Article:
How to address a Thai Buddhist monk properly?

How to address a Thai Buddhist monk properly?

One question that I’ve got the most was ‘how to address a Thai Buddhist monk properly’.

There are three main schools in Buddhism:

  1. Theravāda
  2. Mahāyāna
  3. Vajrayāna

Each of them has their own way to address monks, which sometimes also depend on local languages as well.

In case of Vajrayana, all monks has a prefix ‘Lama’.  The meaning is similar to guru. Sometimes, there can be an additional prefix in front of the word Lama. For example, Dalai Lama (Dalai means ocean) usually refers to a successor in the lineage of carnations of Avalokiteśvara where Panchen Lama is the highest rank of Lama after Dalai Lama.

In case of Mahayana, it depends from country to country. In Vietnam, the title ‘Thich’ is literally translated as ‘monk’. In Japan, the word ‘Obousan’ is used to refer to a monk.

In Theravada, a monk usually receives a monastic name in Pali language after his ordination. They will permanently (or temporarily) discard their family name to demonstrate that now they belong to the Buddha’s family instead of their own. For example, my former name before the ordination is Paramai Supadulchai where my monastic is Dhanissaro. Since a monastic name can be used by many monks, a practical way is also to keep the first name. Thus, I shall be addressed as Phra Paramai Dhanissaro.

I prefer to use the monastic name wherever possible. The suffix ‘Bhikkhu’ is also used since it was the term that the Lord Buddha used to address monks during his lifetime. In my case the formal monastic name will be Dhanissaro Bhikkhu and this is what I prefer the most.

However, the Thai government does not recognize the monastic name system. When a Thai monk needs to get a passport, the first name and the last name are also there. But the prefix Phra, which in Thai means monk or literally translated as a noble one, is added in the passport. In my case the passport name will be Phra Paramai Supadulchai. This makes everyone think that my real name is Phra and I kind of like that because it means a noble one. However, it means all Thai monks’s names will be identical.

When people write a title of a monk in English they sometimes use the word ‘venerable’ before their names. A title ‘the most venerable’ often refers to a senior monk or an abbot of a temple. However, some people prefer to put use a title in a local language such as ‘phra’ or ‘ajarn’ (in Thai means ‘teacher’). Sometimes, people combine these two words together as Phra Ajarn, which means a teaching monk. If people are familiar with a monk, they sometimes use a more informal word ‘luang phi’ (brother monk), ‘luang por’ (father monk) or ‘luang pu’ (grand father monk) as well.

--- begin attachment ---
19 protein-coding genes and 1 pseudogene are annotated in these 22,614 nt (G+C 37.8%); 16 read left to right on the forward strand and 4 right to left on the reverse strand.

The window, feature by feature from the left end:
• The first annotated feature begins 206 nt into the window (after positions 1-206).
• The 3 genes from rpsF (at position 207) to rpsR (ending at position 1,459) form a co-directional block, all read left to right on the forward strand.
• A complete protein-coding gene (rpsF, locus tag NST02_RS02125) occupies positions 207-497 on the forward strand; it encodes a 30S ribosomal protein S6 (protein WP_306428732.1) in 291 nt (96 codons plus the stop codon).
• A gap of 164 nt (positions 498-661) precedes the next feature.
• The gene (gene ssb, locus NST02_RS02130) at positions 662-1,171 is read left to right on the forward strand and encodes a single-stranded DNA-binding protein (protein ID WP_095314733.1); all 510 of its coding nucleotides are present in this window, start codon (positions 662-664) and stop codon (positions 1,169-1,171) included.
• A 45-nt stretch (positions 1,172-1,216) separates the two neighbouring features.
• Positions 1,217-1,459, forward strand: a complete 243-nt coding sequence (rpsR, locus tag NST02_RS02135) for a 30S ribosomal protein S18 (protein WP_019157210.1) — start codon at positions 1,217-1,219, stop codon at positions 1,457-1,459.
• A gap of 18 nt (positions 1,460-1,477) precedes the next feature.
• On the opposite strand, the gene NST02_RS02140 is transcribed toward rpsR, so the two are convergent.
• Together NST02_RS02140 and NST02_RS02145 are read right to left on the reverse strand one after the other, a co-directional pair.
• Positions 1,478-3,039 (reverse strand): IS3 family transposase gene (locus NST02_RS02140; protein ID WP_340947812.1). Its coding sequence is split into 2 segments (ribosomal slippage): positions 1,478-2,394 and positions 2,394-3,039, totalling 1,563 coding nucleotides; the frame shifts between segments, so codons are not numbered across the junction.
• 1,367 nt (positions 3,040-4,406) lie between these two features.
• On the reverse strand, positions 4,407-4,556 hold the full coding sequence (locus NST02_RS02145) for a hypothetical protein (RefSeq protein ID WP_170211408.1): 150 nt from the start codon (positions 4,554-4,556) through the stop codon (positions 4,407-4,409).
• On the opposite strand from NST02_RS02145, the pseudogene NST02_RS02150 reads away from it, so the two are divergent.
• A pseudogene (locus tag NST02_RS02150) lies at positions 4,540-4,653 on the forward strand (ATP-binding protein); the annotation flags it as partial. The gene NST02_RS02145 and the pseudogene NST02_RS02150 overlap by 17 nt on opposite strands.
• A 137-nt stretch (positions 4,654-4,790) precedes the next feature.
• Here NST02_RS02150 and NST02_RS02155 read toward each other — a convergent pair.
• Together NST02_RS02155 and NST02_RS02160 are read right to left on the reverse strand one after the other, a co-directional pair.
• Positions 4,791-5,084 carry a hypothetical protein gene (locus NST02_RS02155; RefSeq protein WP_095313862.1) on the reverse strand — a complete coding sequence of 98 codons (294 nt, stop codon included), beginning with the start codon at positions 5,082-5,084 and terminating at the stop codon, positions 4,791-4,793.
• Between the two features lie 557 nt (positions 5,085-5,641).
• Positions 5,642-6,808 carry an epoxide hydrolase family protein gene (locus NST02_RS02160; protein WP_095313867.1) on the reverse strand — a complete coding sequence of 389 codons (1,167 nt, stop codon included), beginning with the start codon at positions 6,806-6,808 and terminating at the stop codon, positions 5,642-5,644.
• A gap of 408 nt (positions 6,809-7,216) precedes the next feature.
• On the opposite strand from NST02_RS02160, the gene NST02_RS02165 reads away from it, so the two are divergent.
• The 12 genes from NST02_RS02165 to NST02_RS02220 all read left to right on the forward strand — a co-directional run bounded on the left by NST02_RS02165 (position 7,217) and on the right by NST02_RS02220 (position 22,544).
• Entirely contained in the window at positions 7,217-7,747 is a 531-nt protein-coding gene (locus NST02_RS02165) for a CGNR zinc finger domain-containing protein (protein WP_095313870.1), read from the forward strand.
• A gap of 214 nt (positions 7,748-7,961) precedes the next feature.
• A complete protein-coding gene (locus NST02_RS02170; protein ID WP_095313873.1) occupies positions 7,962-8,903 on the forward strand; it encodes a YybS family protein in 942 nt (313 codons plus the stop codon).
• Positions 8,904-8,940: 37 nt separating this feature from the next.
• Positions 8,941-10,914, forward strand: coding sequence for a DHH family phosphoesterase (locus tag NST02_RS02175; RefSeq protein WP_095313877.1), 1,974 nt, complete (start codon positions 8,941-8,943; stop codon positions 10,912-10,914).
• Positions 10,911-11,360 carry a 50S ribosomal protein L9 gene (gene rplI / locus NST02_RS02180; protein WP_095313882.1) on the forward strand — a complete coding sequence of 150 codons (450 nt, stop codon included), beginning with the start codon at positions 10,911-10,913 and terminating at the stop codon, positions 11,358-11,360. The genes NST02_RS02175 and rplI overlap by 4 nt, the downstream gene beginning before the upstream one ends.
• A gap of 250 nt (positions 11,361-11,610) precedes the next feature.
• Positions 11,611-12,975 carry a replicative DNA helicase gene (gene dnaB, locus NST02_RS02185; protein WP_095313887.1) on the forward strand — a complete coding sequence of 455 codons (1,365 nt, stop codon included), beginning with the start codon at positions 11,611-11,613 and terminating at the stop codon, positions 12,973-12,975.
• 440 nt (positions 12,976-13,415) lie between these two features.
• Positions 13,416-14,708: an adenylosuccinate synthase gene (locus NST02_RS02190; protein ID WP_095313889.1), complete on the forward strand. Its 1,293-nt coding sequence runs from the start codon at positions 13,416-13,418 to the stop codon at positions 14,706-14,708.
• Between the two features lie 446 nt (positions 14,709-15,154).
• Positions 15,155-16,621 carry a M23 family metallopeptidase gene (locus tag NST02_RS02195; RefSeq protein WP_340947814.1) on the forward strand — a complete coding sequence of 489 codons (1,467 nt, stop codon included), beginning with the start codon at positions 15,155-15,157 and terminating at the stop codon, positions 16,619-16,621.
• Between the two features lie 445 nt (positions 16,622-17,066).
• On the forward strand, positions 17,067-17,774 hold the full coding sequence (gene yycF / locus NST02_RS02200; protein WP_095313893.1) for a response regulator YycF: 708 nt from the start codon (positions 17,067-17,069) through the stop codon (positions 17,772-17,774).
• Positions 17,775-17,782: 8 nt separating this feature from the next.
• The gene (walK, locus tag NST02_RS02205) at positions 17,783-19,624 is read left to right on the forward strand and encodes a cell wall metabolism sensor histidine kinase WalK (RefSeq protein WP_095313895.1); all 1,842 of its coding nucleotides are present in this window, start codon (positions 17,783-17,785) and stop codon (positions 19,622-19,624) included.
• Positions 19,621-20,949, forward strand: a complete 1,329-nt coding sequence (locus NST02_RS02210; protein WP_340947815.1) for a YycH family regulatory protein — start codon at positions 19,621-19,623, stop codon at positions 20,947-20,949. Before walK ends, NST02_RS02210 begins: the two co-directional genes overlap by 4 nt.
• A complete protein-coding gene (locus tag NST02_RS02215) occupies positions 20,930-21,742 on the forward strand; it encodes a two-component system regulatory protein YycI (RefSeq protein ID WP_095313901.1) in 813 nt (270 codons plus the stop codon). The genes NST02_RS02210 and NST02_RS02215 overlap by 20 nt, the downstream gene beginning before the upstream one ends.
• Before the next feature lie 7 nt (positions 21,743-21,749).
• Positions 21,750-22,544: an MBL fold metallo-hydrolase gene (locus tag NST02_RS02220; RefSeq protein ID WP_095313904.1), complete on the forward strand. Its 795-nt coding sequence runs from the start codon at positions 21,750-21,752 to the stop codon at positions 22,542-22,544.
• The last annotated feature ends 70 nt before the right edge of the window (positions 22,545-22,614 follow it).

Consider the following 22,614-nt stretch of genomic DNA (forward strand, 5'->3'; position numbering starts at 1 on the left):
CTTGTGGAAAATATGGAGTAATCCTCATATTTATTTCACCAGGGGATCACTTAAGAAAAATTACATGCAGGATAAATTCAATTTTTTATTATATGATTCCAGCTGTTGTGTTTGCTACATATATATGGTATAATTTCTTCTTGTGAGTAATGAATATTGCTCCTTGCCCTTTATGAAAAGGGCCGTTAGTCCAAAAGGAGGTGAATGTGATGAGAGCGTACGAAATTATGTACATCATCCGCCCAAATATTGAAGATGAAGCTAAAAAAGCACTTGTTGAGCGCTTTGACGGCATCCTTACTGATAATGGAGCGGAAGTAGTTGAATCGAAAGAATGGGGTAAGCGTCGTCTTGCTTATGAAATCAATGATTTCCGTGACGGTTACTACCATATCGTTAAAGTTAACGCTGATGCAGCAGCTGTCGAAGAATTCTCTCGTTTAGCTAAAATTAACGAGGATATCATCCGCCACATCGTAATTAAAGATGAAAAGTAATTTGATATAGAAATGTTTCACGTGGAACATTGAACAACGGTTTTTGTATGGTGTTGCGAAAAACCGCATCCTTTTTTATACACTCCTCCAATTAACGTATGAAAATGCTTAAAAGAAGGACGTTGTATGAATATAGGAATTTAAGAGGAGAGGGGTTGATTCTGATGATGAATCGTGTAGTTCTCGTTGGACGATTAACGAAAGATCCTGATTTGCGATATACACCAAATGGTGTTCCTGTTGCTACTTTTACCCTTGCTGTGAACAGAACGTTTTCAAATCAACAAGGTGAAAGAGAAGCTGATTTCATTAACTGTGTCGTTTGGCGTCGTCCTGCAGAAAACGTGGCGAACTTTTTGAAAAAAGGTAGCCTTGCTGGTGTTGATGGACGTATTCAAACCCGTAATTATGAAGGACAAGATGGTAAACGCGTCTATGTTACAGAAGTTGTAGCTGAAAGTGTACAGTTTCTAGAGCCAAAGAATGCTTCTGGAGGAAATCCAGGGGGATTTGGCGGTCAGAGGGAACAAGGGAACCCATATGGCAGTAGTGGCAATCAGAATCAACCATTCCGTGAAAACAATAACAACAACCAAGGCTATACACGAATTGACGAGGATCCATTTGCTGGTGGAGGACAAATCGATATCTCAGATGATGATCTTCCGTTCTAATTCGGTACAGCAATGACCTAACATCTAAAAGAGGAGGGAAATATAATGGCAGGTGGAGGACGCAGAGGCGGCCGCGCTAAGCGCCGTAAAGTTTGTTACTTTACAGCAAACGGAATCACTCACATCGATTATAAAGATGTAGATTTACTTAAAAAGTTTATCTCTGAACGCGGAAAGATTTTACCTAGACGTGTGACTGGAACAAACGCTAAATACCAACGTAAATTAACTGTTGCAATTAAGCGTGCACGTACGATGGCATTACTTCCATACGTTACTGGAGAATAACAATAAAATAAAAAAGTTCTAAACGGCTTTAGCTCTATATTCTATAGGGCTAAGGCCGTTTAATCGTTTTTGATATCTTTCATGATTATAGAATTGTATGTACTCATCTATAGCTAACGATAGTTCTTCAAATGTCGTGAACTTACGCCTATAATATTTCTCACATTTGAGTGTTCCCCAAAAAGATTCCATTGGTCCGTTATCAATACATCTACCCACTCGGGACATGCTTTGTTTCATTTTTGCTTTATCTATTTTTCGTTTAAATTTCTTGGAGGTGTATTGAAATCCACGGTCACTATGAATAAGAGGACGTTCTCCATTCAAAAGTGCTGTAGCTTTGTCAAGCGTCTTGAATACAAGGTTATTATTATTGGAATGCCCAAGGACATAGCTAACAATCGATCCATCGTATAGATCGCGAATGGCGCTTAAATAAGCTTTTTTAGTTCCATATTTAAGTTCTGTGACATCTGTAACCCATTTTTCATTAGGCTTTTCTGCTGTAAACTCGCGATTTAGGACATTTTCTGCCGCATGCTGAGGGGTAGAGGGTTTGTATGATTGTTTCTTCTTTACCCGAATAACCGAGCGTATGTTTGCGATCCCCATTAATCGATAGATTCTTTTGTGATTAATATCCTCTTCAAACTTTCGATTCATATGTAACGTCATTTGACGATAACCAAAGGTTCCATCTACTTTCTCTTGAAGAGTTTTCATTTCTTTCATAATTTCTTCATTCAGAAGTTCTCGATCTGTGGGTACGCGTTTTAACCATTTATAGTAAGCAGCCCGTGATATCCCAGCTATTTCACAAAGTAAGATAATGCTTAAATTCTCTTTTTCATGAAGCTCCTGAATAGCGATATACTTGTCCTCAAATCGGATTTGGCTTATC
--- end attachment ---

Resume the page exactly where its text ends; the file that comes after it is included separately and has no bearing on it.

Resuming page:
In my case, these are the possibilities:

  • Dhanissaro Bhikkhu (the pure Pali version)
  • Phra Paramai Dhanissaro (the formal Thai version)
  • Phra Paramai Supadulchai (the passport name for booking tickets as well as getting VISAs)
  • Phra John Paramai Dhanissaro
  • Luang Phi John (the shortest and most casual informal version)
  • Luang Phi John Paramai (the longer casual informal version)
  • Venerable John Paramai Dhanissaro (the combination of English, Thai and Pali version)

This can be complicated in Thailand once a monk receives an honorable title from the king. Some titles are meant to be a prefix to their names. Some titles change the name completely. For example, the acting supreme patriarch, who during his first days of monkhood was addressed as Chuang Varapunyo Bhikkhu, should be address formally as Somdet Phra Maha Ratchamangalacharn. This is the rank that he receives as an honor of his dedication throughout the monk’s life from the king Rama IX of Thailand. Once a foreign newspaper addressed him as Mr. Chuang like an ordinary guy. That created criticism among Thai internet users. As a result, the newspaper needed to change from Mr. to Somdet.

I hope this post help clarify the myth of addressing monks, especially in Thailand.